COLUMBUS, Ohio – Demands by striking Chicago teachers for more nurses, librarians and social workers are highlighting concerns that resonate in high-poverty school districts nationwide, where shortages of support staff leave educators feeling stretched.
Unions and professional groups for such employees say those jobs often are lower priority when budgets are tight, but their absence can have profound effects on student learning and teachers’ work. They contend support staff is vital to properly address everyday student issues such as physical and mental health problems or homelessness.
In Chicago, the nation’s third-largest school district, the teachers who have been out on strike since last Thursday are seeking commitments for support staff hiring alongside other demands including higher pay and affordable housing citywide. The demands are part of the union’s “social justice” agenda.
Bridget Nelson, a social sciences teacher at a magnet high school in Chicago, said her school is lucky to have a nurse most days, but a social worker still is responsible for more than 2,000 students.
“Adolescence is a challenging time, and we worry about depression and stress like a lot of educators,” Nelson said. “Some students have support at home, but others don’t. They should have support at school to help give them what they need.”
The support-staff issue has come up elsewhere in spring protests by thousands of educators in North Carolina and South Carolina; in Minnesota, where a state survey recently found an increase in students’ mental and emotional health concerns; and in strikes in California, where teachers won promises for hundreds of additional nurses and more counselors in Los Angeles schools and more psychologists and special education instructors in Oakland.
Shortages are causing problems in schools across the country, said Melissa Cropper, president of the Ohio Federation of Teachers.
While discussing labor unions on a visit this month to a government class in an urban Ohio high school, Cropper said she asked the students what they would want prioritized in negotiations. A girl who had attempted suicide answered first: a counselor. Another student wanted a nurse.
“We’ve got kids who are dealing with thinking about committing suicide or coming to school hungry or watched a domestic abuse situation over the weekend,” Cropper said. “We can’t possibly begin to think that we’re going to teach them something that’s going to stick with them until we’ve dealt with these other issues.”
Most teachers don’t have specific training to tackle those sorts of concerns, so they’re advocating for schools to add more colleagues who do, American Federation of Teachers President Randi Weingarten said.
The American School Counselor Association recommends one counselor for every 250 students but has found the average ratio to be nearly double that. The National School Nurses Association’s most recent estimates, from a study published early last year, indicated less than 40% of schools had a full-time nurse and about a quarter didn’t employ one at all.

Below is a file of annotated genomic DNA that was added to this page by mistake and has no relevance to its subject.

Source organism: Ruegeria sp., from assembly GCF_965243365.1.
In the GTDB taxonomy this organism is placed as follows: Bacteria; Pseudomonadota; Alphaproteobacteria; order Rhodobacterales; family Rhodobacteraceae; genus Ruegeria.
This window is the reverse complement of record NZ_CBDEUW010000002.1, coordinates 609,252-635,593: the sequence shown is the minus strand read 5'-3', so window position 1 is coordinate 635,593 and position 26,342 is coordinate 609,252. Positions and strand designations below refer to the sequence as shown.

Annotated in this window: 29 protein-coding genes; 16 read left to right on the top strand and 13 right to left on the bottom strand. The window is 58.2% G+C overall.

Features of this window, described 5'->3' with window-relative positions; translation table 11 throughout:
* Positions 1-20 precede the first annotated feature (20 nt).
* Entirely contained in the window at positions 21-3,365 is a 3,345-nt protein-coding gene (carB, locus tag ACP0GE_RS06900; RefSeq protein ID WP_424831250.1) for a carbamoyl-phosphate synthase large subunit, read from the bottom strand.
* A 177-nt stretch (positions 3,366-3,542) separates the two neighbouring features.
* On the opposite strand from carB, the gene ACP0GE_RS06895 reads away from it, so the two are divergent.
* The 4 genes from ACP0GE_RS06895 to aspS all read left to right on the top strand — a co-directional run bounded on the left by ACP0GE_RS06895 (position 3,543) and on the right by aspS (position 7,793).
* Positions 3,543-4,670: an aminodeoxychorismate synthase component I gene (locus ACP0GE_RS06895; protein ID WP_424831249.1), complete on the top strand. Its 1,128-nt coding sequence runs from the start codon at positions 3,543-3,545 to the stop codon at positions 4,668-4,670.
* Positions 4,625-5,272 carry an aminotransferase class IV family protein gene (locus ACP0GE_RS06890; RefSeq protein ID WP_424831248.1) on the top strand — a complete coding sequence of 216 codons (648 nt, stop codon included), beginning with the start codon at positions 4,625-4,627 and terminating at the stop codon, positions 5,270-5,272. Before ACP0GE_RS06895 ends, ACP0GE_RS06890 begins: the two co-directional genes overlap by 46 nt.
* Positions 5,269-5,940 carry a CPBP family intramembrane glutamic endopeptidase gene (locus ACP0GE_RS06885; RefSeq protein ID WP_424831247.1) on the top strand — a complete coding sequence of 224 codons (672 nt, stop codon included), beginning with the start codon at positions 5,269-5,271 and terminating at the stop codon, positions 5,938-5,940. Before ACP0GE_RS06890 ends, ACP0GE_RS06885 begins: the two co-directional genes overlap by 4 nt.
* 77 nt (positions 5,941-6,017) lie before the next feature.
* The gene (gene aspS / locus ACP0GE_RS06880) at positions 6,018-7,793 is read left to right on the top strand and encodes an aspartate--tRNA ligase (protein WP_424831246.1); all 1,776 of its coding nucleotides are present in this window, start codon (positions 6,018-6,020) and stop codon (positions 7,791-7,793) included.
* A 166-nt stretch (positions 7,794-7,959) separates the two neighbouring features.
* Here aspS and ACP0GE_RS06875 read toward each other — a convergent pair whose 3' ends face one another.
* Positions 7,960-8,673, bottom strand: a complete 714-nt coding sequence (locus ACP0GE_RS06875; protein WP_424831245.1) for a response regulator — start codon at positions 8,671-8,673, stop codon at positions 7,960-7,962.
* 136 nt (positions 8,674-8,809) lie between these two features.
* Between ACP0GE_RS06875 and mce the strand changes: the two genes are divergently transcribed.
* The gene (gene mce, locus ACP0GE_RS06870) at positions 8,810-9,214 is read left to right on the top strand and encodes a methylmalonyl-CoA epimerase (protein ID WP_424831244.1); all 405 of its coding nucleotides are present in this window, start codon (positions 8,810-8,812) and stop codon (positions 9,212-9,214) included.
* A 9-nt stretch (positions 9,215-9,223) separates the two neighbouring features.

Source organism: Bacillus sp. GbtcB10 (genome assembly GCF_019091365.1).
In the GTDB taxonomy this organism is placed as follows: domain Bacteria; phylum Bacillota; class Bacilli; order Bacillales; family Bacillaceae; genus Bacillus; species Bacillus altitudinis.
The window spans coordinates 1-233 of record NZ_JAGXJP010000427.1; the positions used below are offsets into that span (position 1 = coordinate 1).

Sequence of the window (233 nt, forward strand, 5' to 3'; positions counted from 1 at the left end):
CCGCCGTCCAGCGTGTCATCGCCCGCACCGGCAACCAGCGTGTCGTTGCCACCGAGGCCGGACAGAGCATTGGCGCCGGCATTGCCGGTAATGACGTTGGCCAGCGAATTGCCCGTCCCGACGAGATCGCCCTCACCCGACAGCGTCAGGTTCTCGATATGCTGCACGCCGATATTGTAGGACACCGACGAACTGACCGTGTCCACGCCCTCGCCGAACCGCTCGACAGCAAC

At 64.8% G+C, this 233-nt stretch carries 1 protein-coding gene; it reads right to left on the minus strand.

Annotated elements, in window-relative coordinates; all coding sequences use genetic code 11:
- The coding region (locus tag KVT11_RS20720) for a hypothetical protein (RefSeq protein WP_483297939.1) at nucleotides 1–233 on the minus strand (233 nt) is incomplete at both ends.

In those cases, teachers may have to assess and address issues such as gym class injuries, and preventive care can dwindle, said Donna Mazyck, the executive director of the nurses association.
At John Tartan Elementary School in North Las Vegas, an assistant trained in basic first aid often handles minor injuries and distributes basic medications because the nurse splits duty at multiple schools, said Marie Neisess, a veteran teacher and reading specialist there.
The school of 400-plus students also has a counselor, a social worker and a psychologist, but they struggle to keep up with the needs of the student body, which includes children facing challenges such as severe behavioral problems, foster care or a parent’s incarceration, she said.
“We’re all kind of putting Band-Aids on the very big problem that we have here,” Neisess said.
In Chicago, Mayor Lori Lightfoot had campaigned with an education plan that included staffing schools with full-time nurses, social workers and librarians, and enabling students to get mental health services. The district has committed to hiring more nurses, social workers and support staff but objected to making that part of the teachers’ contract.
The union also has expressed concern about the various roles counselors are expected to fill, including as substitute teachers and lunchroom help, and asked for contract language that spells out that people will only be asked to do the jobs for which they are hired.
Pushing for something enforceable in writing makes sense to Matt Mandel, a middle-school English teacher in the Philadelphia School District, who said the local union there has fought to have a nurse and counselor at each school.
“In these urban districts like Philadelphia and Chicago, our kids need more,” Mandel said, “and we always find ways to justify giving them less.”
Associated Press reporter Kathleen Foody in Chicago contributed to this report.